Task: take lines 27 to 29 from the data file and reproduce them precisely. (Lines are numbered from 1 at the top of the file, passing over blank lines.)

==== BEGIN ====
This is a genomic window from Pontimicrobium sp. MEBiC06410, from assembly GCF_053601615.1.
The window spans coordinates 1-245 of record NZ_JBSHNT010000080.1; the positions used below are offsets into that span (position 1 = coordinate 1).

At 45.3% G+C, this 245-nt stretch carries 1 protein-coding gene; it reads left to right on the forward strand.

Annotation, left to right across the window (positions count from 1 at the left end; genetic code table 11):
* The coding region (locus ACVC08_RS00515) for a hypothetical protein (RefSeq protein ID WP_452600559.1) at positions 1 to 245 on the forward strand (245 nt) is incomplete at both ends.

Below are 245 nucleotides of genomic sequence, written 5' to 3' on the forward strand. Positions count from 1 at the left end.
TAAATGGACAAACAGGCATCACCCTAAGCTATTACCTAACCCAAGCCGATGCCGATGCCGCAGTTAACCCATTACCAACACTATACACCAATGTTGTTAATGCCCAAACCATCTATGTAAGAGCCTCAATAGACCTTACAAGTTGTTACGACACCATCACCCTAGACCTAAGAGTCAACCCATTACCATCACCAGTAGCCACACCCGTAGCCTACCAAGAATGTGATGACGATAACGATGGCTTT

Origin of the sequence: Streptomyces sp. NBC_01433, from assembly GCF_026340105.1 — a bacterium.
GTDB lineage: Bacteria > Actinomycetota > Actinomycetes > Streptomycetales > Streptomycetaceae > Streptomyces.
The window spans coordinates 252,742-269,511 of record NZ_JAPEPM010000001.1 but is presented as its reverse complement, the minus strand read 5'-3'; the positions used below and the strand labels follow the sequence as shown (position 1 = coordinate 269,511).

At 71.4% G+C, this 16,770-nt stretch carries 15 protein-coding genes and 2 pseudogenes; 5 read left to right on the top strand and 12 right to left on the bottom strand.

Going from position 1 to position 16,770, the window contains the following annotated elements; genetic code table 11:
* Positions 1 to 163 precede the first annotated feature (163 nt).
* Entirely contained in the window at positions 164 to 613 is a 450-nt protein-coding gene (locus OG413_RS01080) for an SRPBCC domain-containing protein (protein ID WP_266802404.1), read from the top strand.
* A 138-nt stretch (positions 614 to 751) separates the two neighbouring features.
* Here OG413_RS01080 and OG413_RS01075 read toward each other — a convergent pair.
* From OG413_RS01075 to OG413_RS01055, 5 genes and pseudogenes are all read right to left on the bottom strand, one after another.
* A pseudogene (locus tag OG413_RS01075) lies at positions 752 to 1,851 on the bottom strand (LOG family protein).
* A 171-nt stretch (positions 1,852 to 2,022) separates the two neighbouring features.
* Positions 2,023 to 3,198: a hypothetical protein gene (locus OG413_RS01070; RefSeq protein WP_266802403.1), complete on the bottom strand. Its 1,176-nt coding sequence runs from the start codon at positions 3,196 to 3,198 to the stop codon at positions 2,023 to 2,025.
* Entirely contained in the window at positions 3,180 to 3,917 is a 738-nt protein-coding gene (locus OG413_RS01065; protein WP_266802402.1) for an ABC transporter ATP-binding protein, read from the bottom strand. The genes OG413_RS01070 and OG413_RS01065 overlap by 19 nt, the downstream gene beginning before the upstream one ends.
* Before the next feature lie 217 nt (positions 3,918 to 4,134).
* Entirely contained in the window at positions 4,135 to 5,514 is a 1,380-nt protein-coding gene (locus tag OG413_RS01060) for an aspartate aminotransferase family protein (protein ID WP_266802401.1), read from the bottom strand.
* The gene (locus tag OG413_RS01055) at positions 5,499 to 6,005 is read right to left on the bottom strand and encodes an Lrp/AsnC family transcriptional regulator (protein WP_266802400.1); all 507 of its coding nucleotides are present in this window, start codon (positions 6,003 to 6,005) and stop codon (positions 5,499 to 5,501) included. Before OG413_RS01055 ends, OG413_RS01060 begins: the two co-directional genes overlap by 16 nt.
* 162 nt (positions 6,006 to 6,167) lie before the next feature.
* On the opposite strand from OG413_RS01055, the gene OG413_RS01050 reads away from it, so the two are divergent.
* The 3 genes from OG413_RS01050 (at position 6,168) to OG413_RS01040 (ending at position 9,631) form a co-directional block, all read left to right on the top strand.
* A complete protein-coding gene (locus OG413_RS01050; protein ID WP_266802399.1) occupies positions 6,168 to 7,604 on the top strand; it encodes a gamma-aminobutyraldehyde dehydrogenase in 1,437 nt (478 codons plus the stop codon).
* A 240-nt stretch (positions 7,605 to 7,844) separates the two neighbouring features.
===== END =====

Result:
* The 3 genes from OG413_RS01050 (at position 6,168) to OG413_RS01040 (ending at position 9,631) form a co-directional block, all read left to right on the top strand.
* A complete protein-coding gene (locus OG413_RS01050; protein ID WP_266802399.1) occupies positions 6,168 to 7,604 on the top strand; it encodes a gamma-aminobutyraldehyde dehydrogenase in 1,437 nt (478 codons plus the stop codon).
* A 240-nt stretch (positions 7,605 to 7,844) separates the two neighbouring features.